Researching the biodiversity, evolution and ecology of Cyperaceae, one of Africa’s most diverse monocot families.
Cyperaceae (about 100 genera, 5,500 species) is the third largest monocot family, with around 1,400 species occurring in Africa and Madagascar. Sedges have been the subject of research at Kew for many years and a profound knowledge of this beautiful family has been built up during the past decades. Our research focuses on the biodiversity, evolution and ecology of African Cyperaceae, using a multidisciplinary approach and focusing on a range of genera and geographical areas.
Directing research and conservation where it matters most is critical. Identifying important sites for plant conservation based on assessments of species-richness and levels of endemicity are key to achieve this. The Kew Africa and Madagascar team are active in Kew’s Tropical Important Plant Areas project, focusing on Guinea, Cameroon, Mozambique and Uganda. Cyperaceae can be particularly informative for a site-based conservation approach where wetlands, temporary wet habitats like bowal, high elevation areas and inselbergs are concerned.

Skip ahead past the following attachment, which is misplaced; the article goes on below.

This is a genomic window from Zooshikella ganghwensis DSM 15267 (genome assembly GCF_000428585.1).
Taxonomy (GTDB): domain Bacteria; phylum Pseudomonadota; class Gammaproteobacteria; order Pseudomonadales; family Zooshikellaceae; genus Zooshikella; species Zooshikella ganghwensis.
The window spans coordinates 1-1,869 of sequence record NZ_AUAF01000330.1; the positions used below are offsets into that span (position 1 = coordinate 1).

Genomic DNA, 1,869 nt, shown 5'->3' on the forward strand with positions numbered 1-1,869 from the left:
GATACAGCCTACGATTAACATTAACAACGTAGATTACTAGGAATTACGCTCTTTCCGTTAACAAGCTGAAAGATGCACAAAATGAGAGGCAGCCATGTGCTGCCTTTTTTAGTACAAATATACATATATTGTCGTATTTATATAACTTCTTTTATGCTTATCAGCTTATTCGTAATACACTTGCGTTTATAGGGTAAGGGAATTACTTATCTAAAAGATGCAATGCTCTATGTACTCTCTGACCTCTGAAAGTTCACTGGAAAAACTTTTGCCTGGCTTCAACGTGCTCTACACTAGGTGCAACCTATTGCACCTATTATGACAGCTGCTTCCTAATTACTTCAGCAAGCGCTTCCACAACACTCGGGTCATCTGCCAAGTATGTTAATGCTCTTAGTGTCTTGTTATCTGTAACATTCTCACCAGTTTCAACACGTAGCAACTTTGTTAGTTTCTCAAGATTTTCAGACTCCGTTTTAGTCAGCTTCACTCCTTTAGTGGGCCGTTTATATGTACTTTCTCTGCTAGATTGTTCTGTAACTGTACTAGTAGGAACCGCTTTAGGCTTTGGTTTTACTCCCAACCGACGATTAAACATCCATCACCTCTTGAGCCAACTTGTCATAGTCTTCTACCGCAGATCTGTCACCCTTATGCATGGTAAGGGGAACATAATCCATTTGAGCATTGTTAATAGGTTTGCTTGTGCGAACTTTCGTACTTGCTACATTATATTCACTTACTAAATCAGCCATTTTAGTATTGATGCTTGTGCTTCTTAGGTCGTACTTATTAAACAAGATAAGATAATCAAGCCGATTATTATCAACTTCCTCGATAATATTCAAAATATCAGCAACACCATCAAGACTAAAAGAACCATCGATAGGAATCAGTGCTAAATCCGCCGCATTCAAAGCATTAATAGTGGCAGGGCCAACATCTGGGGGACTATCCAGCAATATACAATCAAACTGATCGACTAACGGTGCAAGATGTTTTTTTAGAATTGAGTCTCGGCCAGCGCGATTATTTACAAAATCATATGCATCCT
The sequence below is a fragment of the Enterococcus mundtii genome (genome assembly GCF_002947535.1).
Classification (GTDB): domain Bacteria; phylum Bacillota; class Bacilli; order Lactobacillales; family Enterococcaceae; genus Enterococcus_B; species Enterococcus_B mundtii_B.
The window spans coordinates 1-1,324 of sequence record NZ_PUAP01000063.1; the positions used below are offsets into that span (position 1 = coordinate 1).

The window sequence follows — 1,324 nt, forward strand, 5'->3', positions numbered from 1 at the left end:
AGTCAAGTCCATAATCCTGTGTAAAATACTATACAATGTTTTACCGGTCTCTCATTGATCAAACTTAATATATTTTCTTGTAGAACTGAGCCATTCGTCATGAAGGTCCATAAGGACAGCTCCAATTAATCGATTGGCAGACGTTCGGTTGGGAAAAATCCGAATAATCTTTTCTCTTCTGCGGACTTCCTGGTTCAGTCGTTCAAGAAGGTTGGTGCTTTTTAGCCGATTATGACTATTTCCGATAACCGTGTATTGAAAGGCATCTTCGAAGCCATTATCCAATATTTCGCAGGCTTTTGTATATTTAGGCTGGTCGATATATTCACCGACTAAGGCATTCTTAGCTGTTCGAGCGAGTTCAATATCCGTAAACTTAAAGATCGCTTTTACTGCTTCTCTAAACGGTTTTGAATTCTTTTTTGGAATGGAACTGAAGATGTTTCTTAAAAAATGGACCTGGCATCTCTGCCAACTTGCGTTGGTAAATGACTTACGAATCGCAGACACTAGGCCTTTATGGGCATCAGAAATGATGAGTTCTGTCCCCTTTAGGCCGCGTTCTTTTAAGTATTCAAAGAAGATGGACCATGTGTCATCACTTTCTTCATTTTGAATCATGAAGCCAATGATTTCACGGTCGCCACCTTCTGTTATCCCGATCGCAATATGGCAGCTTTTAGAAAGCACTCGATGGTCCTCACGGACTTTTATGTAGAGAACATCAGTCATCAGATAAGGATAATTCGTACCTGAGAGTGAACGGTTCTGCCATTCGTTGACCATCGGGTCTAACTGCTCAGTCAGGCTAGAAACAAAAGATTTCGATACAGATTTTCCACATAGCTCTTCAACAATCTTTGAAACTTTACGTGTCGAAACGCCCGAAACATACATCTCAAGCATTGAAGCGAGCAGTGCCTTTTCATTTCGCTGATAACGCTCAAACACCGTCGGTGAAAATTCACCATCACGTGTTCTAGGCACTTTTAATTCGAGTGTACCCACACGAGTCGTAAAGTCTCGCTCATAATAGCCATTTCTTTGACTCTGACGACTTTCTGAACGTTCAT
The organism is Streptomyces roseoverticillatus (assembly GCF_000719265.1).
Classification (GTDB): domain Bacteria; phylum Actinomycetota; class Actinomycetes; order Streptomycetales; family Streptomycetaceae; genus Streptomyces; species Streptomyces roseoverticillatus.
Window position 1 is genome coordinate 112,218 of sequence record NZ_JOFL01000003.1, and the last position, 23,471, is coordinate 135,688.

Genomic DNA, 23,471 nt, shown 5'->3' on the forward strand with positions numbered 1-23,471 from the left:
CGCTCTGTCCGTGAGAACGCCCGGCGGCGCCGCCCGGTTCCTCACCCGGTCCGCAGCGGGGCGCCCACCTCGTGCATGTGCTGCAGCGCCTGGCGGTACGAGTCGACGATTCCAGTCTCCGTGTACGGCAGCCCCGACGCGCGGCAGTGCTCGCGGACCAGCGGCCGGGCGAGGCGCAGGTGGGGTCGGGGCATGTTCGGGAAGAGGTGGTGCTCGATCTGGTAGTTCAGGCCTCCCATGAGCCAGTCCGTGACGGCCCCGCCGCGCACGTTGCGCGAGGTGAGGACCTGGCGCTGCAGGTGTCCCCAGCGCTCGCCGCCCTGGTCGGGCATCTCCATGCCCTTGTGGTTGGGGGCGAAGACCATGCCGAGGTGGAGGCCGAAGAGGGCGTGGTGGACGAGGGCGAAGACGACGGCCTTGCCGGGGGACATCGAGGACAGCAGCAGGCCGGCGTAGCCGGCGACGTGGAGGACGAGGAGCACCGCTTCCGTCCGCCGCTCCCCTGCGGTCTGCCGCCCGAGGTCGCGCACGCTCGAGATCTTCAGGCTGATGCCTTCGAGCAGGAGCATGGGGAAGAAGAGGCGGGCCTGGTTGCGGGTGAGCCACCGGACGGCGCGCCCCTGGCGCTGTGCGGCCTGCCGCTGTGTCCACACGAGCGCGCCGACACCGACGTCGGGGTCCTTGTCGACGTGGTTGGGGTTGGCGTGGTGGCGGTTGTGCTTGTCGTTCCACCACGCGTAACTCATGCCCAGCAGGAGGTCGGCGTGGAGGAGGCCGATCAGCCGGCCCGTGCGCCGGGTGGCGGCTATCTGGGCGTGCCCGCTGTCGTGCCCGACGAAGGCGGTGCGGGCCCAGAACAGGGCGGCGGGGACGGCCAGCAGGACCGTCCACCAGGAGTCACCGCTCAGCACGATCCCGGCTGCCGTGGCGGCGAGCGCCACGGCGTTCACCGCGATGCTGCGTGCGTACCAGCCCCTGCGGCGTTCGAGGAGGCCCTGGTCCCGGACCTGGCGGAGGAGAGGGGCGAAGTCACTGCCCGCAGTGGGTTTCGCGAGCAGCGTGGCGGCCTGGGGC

Current research of Isabel Larridon is aimed building a framework to investigate evolution if Cyperaceae using targeted sequencing data obtained using the Angiosperm-353 baits developed for Kew’s Plant and Fungal Trees of Life project. One of the characters studied in the family is C4 photosynthesis. Another focus is the Madagascar and Indian Ocean Islands biodiversity hotspot. The origins and diversification of Cyperaceae in Madagascar are currently being investigated.
The largest Cyperaceae genus in Africa is Cyperus with more than 500 species. Species delimitation in Cyperus is often problematic. Currently, Martin Xanthos is trying to resolve the taxonomy of an African species complex characterised by white-glumed spikelets which includes amongst others Cyperus margaritaceus and Cyperus niveus.
Recently, research focused on Cyperaceae tribe Schoeneae. This research resulted in the publication of two new genera to science, one endemic to New Caledonia and the other endemic to the Seychelles, and aided in resolving the very confusing relationships in this group of Cyperaceae. This research also enabled redelimiting the genera Costularia andTetraria. Research into Cyperaceae tribe Abildgaardieae among others resulted in the small African genus Nemum being lumped in the large pantropical genus Bulbostylis.
The genus Scleria (about 250 species), commonly known as nut rushes or razor grasses, has a pantropical distribution and can occasionally be found in (warm) temperate regions. This genus was the topic of a PhD project by Kenneth Bauters at Ghent University under the guidance of Isabel Larridon and David Simpson at Kew. His research resulted in a new infrageneric classification, new species to science, and a taxonomic revision of Scleria subgenus Hypoporum. The Scleria species from Madagascar were studied during a Master project by Javier Galán Díaz at Kew supervised by Isabel Larridon.